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Babudom brings war hero to tears

Krishnagar, Dec. 25: An elderly and ailing war hero whose pension had been stopped because he had no bank account was thrown out of a government office in Nadia when he went for a certificate of his being alive.

An unlettered Atul Haldar had risked his life to save 150 Indian soldiers during the 1965 war with Pakistan.

He was awarded the Shaurya Chakra for his valour and a pension of Rs 15 a month. The pension went up to Rs 100 over the years but the government suddenly made a bank account mandatory for the money and Haldar could not afford one. Opening an account meant a deposit of at least Rs 500 and lots of paperwork.

After The Telegraph reported his plight on June 11, Nadia district magistrate .S. Meena personally intervened and got the account opened. “It’s a shame. He is the pride of our district,” Meena had said.

Two years’ dues were paid to Haldar within a fortnight by an official who drove to his crumbling hut.

But the insensitivity of officialdom proved far more entrenched.

New rules had made the “life certificate” a must for the pension that came from Delhi.

Krishnagunj block development officer Dilip Ghosh asked the 78-year-old man if he thought he was “important enough” to deserve the certificate.

The officer gave the verdict himself. No, he said, and showed Haldar the door.

Wiping tears with the end of his dhoti, the resident of Naghata village narrated his insult to some of the others at the office.

He showed the Government of India citation and said: “I was honoured 43 years ago as the government felt I was important to the nation. It gives me the pension as it feels I still have some importance. But the officer here doesn’t care,” Haldar said.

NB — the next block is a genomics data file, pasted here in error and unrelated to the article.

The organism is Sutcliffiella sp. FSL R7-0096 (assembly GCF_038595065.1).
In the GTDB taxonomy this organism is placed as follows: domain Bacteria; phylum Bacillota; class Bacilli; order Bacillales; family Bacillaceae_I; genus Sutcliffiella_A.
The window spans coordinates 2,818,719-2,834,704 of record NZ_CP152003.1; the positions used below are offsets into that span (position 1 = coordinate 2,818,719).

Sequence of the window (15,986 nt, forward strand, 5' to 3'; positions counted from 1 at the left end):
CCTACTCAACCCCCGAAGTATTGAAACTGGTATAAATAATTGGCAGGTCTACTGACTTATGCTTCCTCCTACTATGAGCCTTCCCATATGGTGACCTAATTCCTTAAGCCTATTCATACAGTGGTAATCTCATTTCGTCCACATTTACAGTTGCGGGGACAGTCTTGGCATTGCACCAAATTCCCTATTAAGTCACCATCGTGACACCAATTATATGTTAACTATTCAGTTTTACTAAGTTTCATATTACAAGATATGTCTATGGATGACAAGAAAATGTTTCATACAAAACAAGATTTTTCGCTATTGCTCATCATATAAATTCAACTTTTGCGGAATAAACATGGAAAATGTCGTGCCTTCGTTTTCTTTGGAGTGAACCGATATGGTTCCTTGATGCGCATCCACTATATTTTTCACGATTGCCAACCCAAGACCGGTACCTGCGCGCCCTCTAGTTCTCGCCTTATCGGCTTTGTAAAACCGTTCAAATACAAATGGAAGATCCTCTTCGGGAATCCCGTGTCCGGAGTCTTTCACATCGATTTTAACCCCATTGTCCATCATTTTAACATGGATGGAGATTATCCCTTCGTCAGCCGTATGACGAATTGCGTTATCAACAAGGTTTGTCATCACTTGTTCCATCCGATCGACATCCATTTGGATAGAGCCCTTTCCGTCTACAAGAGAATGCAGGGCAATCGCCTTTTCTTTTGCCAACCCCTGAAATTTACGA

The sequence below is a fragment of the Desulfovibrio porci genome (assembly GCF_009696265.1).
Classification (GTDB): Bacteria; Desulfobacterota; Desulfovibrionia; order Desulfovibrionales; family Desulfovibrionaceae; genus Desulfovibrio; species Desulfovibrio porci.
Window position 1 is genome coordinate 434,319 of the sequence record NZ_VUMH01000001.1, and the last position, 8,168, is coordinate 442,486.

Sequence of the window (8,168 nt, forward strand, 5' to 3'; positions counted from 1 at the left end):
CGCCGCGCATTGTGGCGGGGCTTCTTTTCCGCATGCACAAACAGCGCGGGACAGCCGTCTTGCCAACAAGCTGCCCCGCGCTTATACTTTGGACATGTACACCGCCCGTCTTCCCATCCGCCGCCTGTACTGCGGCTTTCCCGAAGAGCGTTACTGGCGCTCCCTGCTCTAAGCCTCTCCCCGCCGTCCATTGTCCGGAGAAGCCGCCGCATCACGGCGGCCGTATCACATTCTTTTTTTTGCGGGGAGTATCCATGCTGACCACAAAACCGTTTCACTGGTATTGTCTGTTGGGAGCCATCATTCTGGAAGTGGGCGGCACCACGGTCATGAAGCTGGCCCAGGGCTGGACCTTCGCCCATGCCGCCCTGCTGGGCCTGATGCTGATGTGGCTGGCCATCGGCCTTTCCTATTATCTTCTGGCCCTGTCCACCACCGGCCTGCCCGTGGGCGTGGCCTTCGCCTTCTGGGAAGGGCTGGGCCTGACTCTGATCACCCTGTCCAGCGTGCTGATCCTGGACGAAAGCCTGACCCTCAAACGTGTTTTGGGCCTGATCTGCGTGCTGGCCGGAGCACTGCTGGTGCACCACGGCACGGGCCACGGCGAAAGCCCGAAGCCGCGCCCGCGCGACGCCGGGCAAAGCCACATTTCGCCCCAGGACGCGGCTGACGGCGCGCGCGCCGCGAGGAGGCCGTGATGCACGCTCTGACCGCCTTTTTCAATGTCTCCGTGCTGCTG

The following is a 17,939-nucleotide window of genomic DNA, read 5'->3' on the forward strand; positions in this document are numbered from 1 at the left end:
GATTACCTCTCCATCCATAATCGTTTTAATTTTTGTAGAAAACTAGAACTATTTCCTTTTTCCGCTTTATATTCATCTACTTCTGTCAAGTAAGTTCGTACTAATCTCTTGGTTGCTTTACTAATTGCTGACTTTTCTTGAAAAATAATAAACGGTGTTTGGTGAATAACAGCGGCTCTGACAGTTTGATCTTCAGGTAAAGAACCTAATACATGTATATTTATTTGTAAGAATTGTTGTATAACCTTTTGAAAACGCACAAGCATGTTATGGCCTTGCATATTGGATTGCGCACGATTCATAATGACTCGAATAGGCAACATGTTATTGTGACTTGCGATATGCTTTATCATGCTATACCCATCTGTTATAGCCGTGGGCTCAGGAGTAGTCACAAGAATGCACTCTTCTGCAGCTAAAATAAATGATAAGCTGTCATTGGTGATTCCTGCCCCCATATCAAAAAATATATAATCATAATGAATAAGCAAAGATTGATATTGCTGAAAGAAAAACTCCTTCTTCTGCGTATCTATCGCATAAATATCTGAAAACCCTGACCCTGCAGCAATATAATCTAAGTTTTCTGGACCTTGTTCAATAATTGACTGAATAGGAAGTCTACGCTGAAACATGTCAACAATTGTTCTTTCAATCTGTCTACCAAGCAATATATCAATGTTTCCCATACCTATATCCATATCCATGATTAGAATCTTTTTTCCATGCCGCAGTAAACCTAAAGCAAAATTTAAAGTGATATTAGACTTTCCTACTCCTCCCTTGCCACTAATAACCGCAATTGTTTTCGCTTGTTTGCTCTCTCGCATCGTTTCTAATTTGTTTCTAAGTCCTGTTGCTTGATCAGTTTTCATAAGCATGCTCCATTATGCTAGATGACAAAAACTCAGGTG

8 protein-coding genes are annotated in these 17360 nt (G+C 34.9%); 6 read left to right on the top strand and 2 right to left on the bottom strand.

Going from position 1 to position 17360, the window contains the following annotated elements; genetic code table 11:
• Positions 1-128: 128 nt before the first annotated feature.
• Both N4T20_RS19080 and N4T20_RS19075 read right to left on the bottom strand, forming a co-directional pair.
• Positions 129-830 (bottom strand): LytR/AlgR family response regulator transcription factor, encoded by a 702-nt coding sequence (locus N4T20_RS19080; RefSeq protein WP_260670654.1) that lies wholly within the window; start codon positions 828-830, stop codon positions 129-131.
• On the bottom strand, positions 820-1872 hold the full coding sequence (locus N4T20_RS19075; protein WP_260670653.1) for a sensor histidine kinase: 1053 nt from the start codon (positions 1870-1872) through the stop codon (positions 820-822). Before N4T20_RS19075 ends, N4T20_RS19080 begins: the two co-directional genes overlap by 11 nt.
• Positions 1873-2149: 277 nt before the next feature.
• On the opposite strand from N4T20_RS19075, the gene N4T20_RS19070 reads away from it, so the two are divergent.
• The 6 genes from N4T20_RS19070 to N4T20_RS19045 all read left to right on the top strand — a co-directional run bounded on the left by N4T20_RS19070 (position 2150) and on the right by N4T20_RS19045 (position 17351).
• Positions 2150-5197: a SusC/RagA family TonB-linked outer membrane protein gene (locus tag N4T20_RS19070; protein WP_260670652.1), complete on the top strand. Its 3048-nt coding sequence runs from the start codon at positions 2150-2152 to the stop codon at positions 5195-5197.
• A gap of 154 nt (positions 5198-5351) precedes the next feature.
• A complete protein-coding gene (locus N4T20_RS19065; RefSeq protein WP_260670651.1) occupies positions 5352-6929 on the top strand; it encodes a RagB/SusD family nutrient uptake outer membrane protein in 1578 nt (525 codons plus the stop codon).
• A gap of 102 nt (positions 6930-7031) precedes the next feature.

The other babus couldn’t care less either.

Haldar wrote to Meena about the BDO’s behaviour. “When I told him ‘I had rescued over a hundred army jawans’, he laughed. When I told him ‘Sir, your predecessors gave me this certificate’, he asked me to get out,” Haldar wrote.

The district magistrate’s head hanged in “shame” again. “I have sought an explanation from the officer. I’ve also asked him to send an officer to Haldar’s home to give him the life certificate,” Meena said.

BDO Ghosh has gone on leave and was not available for comment.

On September 18, 1965, a strapping Haldar was preparing to cast his fish net with his father when he saw through sheets of rain a big mechanised vessel capsize on the Ichhamati. It was coming from Kusthia (in erstwhile East Pakistan), 130km from Calcutta.

Moving his dinghy closer, Haldar saw soldiers screaming for help in the raging river.

Haldar jumped into it and pulled 150 jawans to the bank with his father’s help. He dived into the river several times that night and recovered almost all the army equipment that had sunk.

The Rs 100 pension is his only source of income now.

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